## Scheduling IVars

One downside to the stupid scheduler I mentioned in the previous IVar monad post was that it would easily stack overflow, since it stored all pending operations on the stack. We can explicitly move all of these pending callbacks to the heap by reifying the execution schedule. This involves adding `Schedule` state to our monad (I’ve done so with `IORef Schedule`). Here is a only slightly more clever scheduler (I've also simplified some bits of code, and added a new `addCallback` function):

import Data.IORef data IVarContents a = Blocking [a -> IO ()] | Full a type Schedule = [IO ()] type IVar a = IORef (IVarContents a) newtype T a = T { runT :: IORef Schedule -> IO (IVar a) } instance Monad T where return x = T (\_ -> newIORef (Full x)) m >>= f = T $ \sched -> do xref <- runT m sched mx <- readIORef xref case mx of Full x -> runT (f x) sched Blocking cs -> do r <- newIORef (Blocking []) let callback x = do y <- runT (f x) sched addCallback y (fillIVar sched r) addCallback xref callback return r addCallback :: IVar a -> (a -> IO ()) -> IO () addCallback r c = do rc <- readIORef r case rc of Full x -> c x Blocking cs -> writeIORef r (Blocking (c:cs)) fillIVar :: IORef Schedule -> IVar a -> a -> IO () fillIVar sched ref x = do r <- readIORef ref writeIORef ref (Full x) case r of Blocking cs -> schedule sched (map ($x) cs) Full _ -> error "fillIVar: Cannot write twice" -- FIFO scheduler schedule :: IORef Schedule -> [IO ()] -> IO () schedule sched to_sched = do cur <- readIORef sched writeIORef sched (cur ++ to_sched) run :: T () -> IO () run initial_job = do sched <- newIORef [] writeIORef sched [runT initial_job sched >> return ()] let go = do jobs <- readIORef sched case jobs of [] -> return () (job:rest) -> writeIORef sched rest >> job >> go go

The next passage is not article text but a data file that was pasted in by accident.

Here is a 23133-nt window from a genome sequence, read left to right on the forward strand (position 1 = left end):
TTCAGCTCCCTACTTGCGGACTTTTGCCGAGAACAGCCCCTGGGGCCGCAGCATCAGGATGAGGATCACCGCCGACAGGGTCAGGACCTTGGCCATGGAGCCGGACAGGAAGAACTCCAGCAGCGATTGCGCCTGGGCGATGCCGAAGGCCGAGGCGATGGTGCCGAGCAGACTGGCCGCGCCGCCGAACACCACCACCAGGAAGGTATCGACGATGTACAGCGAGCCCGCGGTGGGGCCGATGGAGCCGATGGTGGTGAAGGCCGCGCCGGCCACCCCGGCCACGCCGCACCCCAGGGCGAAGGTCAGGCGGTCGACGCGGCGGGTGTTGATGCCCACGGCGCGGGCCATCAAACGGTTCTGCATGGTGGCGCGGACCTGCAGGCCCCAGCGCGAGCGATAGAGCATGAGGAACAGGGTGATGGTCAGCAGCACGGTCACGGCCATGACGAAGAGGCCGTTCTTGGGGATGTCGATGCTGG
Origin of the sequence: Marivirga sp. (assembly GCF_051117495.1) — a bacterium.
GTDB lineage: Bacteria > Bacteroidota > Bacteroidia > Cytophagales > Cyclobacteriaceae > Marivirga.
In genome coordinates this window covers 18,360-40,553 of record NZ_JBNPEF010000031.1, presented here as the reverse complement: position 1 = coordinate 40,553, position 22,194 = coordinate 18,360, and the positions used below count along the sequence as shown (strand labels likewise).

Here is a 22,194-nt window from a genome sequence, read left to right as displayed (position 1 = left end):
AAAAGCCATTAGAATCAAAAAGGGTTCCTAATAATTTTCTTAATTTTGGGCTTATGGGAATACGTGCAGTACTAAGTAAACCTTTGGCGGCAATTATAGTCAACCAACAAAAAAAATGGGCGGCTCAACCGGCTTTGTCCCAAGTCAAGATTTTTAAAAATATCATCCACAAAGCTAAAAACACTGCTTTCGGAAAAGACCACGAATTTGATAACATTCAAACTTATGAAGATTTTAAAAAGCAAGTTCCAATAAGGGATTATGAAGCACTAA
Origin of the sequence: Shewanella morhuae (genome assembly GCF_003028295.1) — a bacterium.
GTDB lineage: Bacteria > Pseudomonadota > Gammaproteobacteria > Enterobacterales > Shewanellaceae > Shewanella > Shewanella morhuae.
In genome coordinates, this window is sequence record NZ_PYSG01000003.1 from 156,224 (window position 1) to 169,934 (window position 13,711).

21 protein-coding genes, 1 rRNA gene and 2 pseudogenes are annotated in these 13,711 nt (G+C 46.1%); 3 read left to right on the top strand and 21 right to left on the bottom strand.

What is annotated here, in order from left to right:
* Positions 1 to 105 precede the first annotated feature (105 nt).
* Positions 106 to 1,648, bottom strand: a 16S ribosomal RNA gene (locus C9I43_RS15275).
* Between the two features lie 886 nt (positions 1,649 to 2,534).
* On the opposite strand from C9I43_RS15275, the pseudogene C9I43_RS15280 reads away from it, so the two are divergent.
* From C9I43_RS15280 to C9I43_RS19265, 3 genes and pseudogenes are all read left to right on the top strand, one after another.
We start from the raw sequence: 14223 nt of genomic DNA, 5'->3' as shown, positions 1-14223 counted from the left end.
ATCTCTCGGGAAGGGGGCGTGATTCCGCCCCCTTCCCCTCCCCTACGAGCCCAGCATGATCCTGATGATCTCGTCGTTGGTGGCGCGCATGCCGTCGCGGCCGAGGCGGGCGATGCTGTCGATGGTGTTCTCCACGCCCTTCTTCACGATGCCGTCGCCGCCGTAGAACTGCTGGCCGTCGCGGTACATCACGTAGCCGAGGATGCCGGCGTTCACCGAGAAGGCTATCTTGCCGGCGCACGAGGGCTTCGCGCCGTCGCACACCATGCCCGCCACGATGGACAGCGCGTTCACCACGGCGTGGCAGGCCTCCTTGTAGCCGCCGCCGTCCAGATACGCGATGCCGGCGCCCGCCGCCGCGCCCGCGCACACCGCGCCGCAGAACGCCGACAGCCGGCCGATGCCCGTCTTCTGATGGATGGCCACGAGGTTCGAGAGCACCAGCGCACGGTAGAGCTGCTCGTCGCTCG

Here is some sample code that demonstrates the basic idea:

-- Does more work than return (), but semantically the same tick :: T () tick = T $ \sched -> do r <- newIORef (Blocking []) schedule sched [fillIVar sched r ()] return r main = run loop loop = tick >> loop

Actually, this simple infinite loop leaks space. (The reader is invited to try it out themselves.) This is precisely the problem the authors of LWT ran into. I hate chopping blog posts into little pieces, but getting this code right took a little longer than I expected and I ran out of time—so please wait till next time for more treatment!